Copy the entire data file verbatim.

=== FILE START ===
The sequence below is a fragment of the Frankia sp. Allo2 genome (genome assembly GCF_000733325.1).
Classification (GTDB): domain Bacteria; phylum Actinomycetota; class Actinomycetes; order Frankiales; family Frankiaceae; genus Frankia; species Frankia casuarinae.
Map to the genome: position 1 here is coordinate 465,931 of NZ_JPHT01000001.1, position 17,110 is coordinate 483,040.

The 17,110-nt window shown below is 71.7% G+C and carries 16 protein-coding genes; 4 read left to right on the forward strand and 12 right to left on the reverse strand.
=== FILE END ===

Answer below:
The sequence below is a fragment of the Frankia sp. Allo2 genome (genome assembly GCF_000733325.1).
Classification (GTDB): domain Bacteria; phylum Actinomycetota; class Actinomycetes; order Frankiales; family Frankiaceae; genus Frankia; species Frankia casuarinae.
Map to the genome: position 1 here is coordinate 465,931 of NZ_JPHT01000001.1, position 17,110 is coordinate 483,040.

The 17,110-nt window shown below is 71.7% G+C and carries 16 protein-coding genes; 4 read left to right on the forward strand and 12 right to left on the reverse strand.